Should Banned School Language Be Sales Speak
I recently saw again this pic that sped around the web three years ago when a London school created “formal language areas”
This final offence of YEAH in particular reminds me of something I read over twenty years ago.
Tom Hopkins suggests the Tag On Tie Down technique:
“you tag your tie-down onto any statement your prospect happens to make that’s positive to the sale”(*)
This mainly involves responding “isn’t it” after many a promising prospect utterance.
Channeling an interviewer on telly or radio, briefly occupying a pause to encourage a subject to elaborate and keep talking on the same point. Often digging themselves a hole.
You hear a cousin of this when a salesperson turns a statement into a closing question. By simply adding something like “doesn’t it” as a ‘tag’ on the end. And annoyingly for me, I do catch this kind of ‘close’;
“It sounds great, yeah?”
Along these lines South African English has an interesting flickwort. A bit like when people always start off speaking, “Well…”. A type of vocal filler. Deployed like a verbal tick. Pretty much wasteful fluff.
Saffers use this as elsewhere in the anglosphere you might interject, okay, right, yeah, as the other person carries on.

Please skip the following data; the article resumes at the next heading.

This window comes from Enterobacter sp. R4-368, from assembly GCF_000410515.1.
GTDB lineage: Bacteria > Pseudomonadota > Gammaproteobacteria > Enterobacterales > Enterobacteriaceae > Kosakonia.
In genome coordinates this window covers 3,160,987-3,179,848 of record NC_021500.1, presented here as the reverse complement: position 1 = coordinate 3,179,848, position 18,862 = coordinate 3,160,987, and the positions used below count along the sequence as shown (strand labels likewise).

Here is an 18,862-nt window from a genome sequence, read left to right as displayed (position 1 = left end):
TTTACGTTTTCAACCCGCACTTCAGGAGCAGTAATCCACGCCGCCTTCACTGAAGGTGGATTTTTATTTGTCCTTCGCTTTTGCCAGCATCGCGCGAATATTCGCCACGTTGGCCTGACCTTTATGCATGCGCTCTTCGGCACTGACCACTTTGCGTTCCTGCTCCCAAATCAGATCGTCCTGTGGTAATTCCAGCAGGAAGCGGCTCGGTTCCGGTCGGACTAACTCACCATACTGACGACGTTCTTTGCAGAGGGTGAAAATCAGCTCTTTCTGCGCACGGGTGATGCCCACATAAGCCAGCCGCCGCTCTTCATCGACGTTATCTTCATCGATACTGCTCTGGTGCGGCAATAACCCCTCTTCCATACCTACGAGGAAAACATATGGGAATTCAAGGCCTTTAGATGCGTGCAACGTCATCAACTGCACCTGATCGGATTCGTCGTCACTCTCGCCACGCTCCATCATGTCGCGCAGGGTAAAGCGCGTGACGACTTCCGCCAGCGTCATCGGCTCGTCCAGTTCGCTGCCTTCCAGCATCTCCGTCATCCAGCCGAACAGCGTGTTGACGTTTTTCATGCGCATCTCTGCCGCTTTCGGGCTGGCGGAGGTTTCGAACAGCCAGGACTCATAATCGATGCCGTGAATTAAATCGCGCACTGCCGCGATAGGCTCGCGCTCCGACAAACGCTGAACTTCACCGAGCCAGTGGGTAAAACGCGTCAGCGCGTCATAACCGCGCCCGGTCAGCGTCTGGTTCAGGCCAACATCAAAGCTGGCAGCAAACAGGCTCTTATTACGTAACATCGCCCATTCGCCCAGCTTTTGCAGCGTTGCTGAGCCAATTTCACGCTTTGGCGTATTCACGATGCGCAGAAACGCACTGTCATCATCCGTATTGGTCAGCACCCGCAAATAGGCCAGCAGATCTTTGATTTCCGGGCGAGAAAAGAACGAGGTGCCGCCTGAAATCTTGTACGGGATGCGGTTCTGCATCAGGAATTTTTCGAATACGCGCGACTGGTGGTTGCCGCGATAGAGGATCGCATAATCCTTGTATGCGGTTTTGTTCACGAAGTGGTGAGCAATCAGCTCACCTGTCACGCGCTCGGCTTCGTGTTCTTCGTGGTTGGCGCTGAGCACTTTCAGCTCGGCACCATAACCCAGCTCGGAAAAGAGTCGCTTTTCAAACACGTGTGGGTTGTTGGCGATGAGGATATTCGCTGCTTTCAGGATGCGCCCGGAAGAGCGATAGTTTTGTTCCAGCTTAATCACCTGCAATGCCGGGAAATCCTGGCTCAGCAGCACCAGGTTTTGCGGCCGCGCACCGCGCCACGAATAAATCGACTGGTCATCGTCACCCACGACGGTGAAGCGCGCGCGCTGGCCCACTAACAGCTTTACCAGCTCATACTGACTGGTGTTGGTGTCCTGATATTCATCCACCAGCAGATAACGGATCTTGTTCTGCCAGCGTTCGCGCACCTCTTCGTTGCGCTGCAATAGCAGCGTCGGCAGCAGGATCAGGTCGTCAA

Linguistically, these fill-outs fall in to two camps.
Introductory signals (like ‘well’ already mentioned) and concluding signals. It is the latter which can aim to elicit agreement.
A concluding signal close can be powerful. Even merely popping ‘yeah’ at the end of your sentence can work. Although it isn’t the refined approach. It can come across a tad teenage and unbusinessy but remember, sometimes the most simplistic is the way.
Also, to go overboard is an issue. A machine gun ratatat succession of such closes can really put a prospect off. So best use selectively for bigger impact.
Either way, knowing you’ve a concluding signal tie-down close to tag on in your box is a valuable tool.
You do have one ready, yeah?
(*) Tom Hopkins How To Master The Art Of Selling is a seminal book. Of my 1994 reprint copy, this is from chapter three, question right and sink your teeth into sales success.
It would be remiss of me not to add as a footnote that this School policy hits upon another winning Sales trope. In one sense, like buzzword bingo. There are certain words that every sales outfit ought ban.
I’m not talking just the current corporate flannel – today for instance I learned with horror that it is being mandated in workplaces to replace “fail” with “fall forwards” – or industry insider jargon.
But words that give rise to misleading impressions of what you’re about. Find. Ban. Change.